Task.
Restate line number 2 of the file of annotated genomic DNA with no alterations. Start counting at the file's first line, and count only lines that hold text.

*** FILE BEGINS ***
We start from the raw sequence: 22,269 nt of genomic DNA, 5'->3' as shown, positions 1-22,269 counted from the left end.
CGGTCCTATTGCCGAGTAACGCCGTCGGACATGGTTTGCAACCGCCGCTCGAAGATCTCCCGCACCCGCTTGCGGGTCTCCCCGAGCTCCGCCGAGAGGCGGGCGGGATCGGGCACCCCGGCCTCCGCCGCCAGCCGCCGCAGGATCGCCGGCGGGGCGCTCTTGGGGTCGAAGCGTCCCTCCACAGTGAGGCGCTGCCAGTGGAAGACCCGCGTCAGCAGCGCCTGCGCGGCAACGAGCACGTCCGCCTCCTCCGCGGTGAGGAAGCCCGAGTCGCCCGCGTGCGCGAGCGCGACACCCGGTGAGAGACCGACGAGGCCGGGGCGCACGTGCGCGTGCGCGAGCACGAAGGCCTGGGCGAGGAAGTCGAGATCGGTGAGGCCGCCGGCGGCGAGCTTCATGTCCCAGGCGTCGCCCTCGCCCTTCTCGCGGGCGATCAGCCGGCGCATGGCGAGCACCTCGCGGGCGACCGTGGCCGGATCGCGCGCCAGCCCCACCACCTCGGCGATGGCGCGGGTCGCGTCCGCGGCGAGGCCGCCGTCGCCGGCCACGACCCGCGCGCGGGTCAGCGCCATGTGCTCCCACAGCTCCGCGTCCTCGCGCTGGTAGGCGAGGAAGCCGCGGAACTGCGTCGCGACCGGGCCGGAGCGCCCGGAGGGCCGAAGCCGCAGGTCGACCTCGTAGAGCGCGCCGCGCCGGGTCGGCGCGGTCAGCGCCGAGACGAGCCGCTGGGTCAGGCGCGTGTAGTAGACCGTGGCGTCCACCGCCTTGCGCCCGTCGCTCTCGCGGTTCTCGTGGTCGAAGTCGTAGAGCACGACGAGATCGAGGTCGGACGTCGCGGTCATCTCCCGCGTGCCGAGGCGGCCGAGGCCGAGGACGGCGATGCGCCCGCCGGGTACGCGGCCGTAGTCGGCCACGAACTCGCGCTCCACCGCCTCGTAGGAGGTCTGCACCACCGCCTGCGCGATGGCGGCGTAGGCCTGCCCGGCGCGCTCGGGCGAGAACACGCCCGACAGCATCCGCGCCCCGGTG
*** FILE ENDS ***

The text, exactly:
CGGTCCTATTGCCGAGTAACGCCGTCGGACATGGTTTGCAACCGCCGCTCGAAGATCTCCCGCACCCGCTTGCGGGTCTCCCCGAGCTCCGCCGAGAGGCGGGCGGGATCGGGCACCCCGGCCTCCGCCGCCAGCCGCCGCAGGATCGCCGGCGGGGCGCTCTTGGGGTCGAAGCGTCCCTCCACAGTGAGGCGCTGCCAGTGGAAGACCCGCGTCAGCAGCGCCTGCGCGGCAACGAGCACGTCCGCCTCCTCCGCGGTGAGGAAGCCCGAGTCGCCCGCGTGCGCGAGCGCGACACCCGGTGAGAGACCGACGAGGCCGGGGCGCACGTGCGCGTGCGCGAGCACGAAGGCCTGGGCGAGGAAGTCGAGATCGGTGAGGCCGCCGGCGGCGAGCTTCATGTCCCAGGCGTCGCCCTCGCCCTTCTCGCGGGCGATCAGCCGGCGCATGGCGAGCACCTCGCGGGCGACCGTGGCCGGATCGCGCGCCAGCCCCACCACCTCGGCGATGGCGCGGGTCGCGTCCGCGGCGAGGCCGCCGTCGCCGGCCACGACCCGCGCGCGGGTCAGCGCCATGTGCTCCCACAGCTCCGCGTCCTCGCGCTGGTAGGCGAGGAAGCCGCGGAACTGCGTCGCGACCGGGCCGGAGCGCCCGGAGGGCCGAAGCCGCAGGTCGACCTCGTAGAGCGCGCCGCGCCGGGTCGGCGCGGTCAGCGCCGAGACGAGCCGCTGGGTCAGGCGCGTGTAGTAGACCGTGGCGTCCACCGCCTTGCGCCCGTCGCTCTCGCGGTTCTCGTGGTCGAAGTCGTAGAGCACGACGAGATCGAGGTCGGACGTCGCGGTCATCTCCCGCGTGCCGAGGCGGCCGAGGCCGAGGACGGCGATGCGCCCGCCGGGTACGCGGCCGTAGTCGGCCACGAACTCGCGCTCCACCGCCTCGTAGGAGGTCTGCACCACCGCCTGCGCGATGGCGGCGTAGGCCTGCCCGGCGCGCTCGGGCGAGAACACGCCCGACAGCATCCGCGCCCCGGTG